Utilizing the 360,000 Bees of the Waldorf Astoria NYC
How the roof garden inhabitants affect the hotel's daily menu and the local greenery
In 2012, Chef David Garcelon, Director of Culinary for the Waldorf Astoria did the unexpected. He brought European honey bees to a new home: six active hives on the 20th floor roof garden of the acclaimed hotel. Today, approximately 360,000 bees inhabit the space and not only do they produce honey utilized by the hotel, they also pollinate the surrounding NYC gardens within a two-and-a-half mile radius. This stemmed from Garcelon's desire to provide locally-sourced ingredients to guests and beyond the buzzing headline, the chef continues to reimagine and apply the products of this undertaking. The bees are only one integral part of a lush ecosystem.
We recently had an opportunity to explore the private garden with Garcelon. Just beyond nine raised planting beds, six trees and numerous potted plants the hives thrummed with life. As Garcelon explains, "We are harvesting here up until Thanksgiving but one of the things we try to do is find items we can work with all year. We harvest the honey in the summer, but it lasts through the next harvest." Over 300 pounds of honey are taken in each year, though plenty is left for the bees to feast on during the winter months. Beyond the sweet syrup, during the growing season, Garcelon goes to the roof every morning (and oftentimes pays numerous other daily visits) to select items for the day's dishes.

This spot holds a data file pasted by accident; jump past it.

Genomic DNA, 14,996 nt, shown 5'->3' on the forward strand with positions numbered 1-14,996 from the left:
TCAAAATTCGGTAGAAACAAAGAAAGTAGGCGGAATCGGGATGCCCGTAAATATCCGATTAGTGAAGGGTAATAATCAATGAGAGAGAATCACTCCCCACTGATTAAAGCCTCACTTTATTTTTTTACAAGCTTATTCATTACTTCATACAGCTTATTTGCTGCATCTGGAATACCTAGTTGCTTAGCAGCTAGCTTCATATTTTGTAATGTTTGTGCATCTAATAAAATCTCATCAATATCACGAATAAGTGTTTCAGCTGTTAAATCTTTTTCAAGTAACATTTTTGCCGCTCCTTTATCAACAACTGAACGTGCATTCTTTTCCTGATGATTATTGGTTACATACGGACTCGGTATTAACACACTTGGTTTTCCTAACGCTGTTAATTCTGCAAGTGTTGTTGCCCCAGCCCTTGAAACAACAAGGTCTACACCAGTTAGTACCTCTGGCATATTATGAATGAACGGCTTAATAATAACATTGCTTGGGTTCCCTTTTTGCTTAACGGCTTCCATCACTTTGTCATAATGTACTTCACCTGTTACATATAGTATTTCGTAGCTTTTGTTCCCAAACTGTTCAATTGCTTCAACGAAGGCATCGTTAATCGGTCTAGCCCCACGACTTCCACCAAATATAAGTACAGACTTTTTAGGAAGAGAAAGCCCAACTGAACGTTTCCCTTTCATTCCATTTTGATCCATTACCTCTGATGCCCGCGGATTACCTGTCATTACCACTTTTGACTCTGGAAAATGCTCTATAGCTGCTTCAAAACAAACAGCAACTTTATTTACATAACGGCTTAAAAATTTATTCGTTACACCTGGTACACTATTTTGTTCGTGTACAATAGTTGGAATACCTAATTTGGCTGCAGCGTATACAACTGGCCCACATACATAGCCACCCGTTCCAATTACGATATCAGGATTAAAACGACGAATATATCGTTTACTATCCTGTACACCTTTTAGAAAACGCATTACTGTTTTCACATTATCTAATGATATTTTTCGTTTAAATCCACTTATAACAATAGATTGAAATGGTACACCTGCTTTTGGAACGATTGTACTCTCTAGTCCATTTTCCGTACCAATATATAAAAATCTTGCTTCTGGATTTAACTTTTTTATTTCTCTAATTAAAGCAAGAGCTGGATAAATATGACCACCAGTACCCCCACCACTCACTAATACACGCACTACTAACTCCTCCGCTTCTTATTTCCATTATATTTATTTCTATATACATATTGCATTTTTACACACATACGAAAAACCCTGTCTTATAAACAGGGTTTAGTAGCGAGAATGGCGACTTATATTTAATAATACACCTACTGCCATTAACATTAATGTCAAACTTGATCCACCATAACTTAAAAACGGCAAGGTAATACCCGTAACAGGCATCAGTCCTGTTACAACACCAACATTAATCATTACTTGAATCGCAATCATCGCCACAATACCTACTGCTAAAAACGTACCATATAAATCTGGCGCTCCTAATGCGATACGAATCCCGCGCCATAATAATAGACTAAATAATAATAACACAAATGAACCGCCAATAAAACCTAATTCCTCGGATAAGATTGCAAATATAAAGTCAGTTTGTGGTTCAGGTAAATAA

"We work with the Horticultural Society of New York," he continues, referencing the organization that helped establish the roof garden. But as for what they plant, he shares, "We kind of canvas all the cooks and the chefs and say: what would you like to grow?" Many of the items stay the same yearly, but this year was the first to feature garlic and peppers. They also planted their own varietal of tomato—which they are hoping will be named the Waldorf Tomato. The honey, fruit and vegetable yield isn't enough for a permanent menu item, but all of them manifest in specials and beyond—including cocktails.
As for his continued motivation and inspiration, Garcelon shares an anecdote: "We have a great archivist here. The original hotel, as you may know, was where the Empire State Building was, but it was torn down in the 1920s. Just after we put this garden in, we were all proud of ourselves and the fact that we reclaimed this space that had sat empty. Soon after, we saw this picture from the garden on the roof of the original Waldorf. The photo was from 1893. It was spectacular. There were gazebos and exotic trees and in the winter they flooded it for ice-skating. We are actually trying to get back to that." The bees are a remarkable, integral part of this development—and having tried it ourselves, we can offer assurances that their honey is superb.
Many rooftop ingredients, including honey from the bees are available within dishes at the Waldorf's iconic Sunday brunch, which runs from 10AM until a last seating at 2PM each weekend.
Images by David Graver